KATHMANDU - Expedition leaders and guides threatened Monday to cancel all climbing on Mount Everest after the deadliest avalanche in its history as hundreds of Nepalese sherpas paid final respects to their fellow guides.
With heads bowed and many in tears, a procession of mourners filed through the centre of Nepal's capital Kathmandu amid growing anger over compensation levels for those bereaved by Friday's tragedy.
At least 13 people were killed in the avalanche above base camp but the death toll is expected to rise further.
Accompanied by monks and pick-up trucks bearing the caskets of six of the victims, the mourners also carried a list of demands that they intend to present to the government, warning of a cancellation of all expeditions unless action is taken with a week.
The letter, seen by AFP, calls for a sherpa relief fund to be set up using 30 per cent of the fees paid by climbers and says life insurance payments, currently set at $10,000, should be doubled.
The letter also warns against "putting pressure (on the sherpas) to continue this season" which only began last week, adding that "we will not hesitate to protest" if their demands are not met.
The petition was penned after a meeting of expedition leaders, sherpa guides and climbers at base camp Sunday night to discuss how to respond to Friday's disaster, the worst single accident in Everest's history.
In a statement, the Nepal Moutaineering Association said the meeting had agreed on "a seven-day ultimatum to the government to address their demands and threaten to stop climbing if the demands are not met".
The bodies of 13 guides have been pulled from the snow and another three are thought still buried by the avalanche.
Another nine were rescued from the avalanche, which struck as the sherpas hauled gear up the mountain for international climbers waiting at Everest base camp below.
Some teams at base camp have decided to pull out of the climbing season this year, while others told AFP they are weighing up whether to go ahead.
Seattle-based Alpine Ascents International, which lost four sherpas in the accident with another still missing, has decided to cancel its expedition, according to its sirdar (sherpa captain).
"We have lost five members of our team. To respect them, we will not be going ahead with our expedition," said Lakpa Rita Sherpa, who has summited Everest 17 times.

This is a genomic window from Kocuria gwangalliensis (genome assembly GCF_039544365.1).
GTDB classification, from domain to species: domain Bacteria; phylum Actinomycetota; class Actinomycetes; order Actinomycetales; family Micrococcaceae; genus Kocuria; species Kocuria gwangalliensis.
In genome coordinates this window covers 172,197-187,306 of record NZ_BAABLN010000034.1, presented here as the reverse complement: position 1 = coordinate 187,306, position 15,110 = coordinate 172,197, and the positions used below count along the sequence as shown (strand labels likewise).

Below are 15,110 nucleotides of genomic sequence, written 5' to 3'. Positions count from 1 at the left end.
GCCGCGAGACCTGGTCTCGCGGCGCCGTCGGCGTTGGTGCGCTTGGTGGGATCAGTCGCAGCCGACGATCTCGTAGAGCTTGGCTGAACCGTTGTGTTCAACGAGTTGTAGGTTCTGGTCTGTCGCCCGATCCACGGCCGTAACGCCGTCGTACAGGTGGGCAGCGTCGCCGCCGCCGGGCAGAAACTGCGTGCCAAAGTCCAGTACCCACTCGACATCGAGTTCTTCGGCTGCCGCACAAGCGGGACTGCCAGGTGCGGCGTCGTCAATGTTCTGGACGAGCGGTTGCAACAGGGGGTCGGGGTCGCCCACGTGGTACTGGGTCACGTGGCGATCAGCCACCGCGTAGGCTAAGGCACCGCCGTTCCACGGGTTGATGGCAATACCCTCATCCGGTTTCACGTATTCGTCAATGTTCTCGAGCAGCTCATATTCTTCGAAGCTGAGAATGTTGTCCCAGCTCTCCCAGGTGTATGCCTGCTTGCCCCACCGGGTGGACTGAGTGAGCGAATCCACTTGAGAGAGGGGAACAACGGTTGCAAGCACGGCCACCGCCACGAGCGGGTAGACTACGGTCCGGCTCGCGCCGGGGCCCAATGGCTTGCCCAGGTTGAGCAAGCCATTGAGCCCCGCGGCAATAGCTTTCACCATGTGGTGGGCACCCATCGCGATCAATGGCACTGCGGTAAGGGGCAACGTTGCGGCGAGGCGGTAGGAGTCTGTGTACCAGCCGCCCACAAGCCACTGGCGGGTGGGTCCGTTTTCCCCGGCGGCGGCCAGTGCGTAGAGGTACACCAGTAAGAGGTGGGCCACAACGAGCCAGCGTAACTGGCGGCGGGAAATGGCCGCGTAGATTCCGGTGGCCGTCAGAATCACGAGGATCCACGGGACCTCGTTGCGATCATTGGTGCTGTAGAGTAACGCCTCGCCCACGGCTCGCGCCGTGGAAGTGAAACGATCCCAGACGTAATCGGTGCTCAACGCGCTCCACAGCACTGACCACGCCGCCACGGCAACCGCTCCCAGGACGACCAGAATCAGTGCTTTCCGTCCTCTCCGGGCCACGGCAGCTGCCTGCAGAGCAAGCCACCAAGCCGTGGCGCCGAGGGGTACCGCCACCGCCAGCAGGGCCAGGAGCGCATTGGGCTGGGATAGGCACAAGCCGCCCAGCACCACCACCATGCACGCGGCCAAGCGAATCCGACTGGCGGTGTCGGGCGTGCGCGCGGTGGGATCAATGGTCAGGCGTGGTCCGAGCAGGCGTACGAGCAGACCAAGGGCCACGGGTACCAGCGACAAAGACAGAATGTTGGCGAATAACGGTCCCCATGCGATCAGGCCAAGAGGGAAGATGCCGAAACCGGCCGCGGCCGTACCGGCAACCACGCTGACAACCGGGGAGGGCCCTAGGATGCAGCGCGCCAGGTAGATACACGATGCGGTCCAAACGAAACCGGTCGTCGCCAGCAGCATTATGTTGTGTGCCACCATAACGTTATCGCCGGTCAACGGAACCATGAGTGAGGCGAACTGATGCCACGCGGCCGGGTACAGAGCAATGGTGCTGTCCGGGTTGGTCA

US-based Discovery Channel also cancelled an expedition after losing its team of sherpas in the accident, it said in a statement. The channel was planning a live broadcast of the first winged jumpsuit flight off the summit.
Some sherpas said they were reluctant to climb but felt duty-bound to stay on until their clients made a decision.
"After such a tragic incident, most of us here don't want to go ahead this season," said Tashi Sherpa, whose team, Seven Summit Treks, lost one guide with two still missing.
"But there is so much investment here, we are not in a position to just refuse," Sherpa told AFP from base camp.
The disaster underscores the huge risks borne by sherpas who ascend the icy slopes, often before dawn and usually weighed down by tents, ropes and food for their clients, who pay tens of thousands of dollars to scale the mountain.
Some of the sherpas and their families are angry about the Nepali government's offer of 40,000 rupees (about S$830) to pay for the funeral expenses of those killed, calling it a disrespectful gesture.
Any cancellations are likely to have an impact on the impoverished Himalayan country's economy. It earns millions of dollars in annual climbing fees from Everest alone.
A senior tourism ministry official told AFP he had not seen the letter but said "the government is positive towards sherpa concerns".
The government has issued permits to 734 people, including 400 guides, for 32 expeditions this season to climb Everest.
Sherpas earn between US$3,000 (S$3757.20) to US$6,000 a season, but their insurance coverage is almost always inadequate when accidents occur.
In addition to low life insurance payouts, most sherpas receive medical coverage for rescues amounting to about US$3,000, which does not even cover the cost of a single helicopter trip out of base camp.
"We love the mountains... but a mountaineer could climb at peace if he knew that his family will be taken care of if something happens to him," said Mingma Sherpa, the first Nepali to summit all 14 of the world's peaks above 8,000 metres.
More than 300 people, most of them local guides, have died on Everest since the first ascent by Sir Edmund Hillary and Tenzing Norgay in 1953.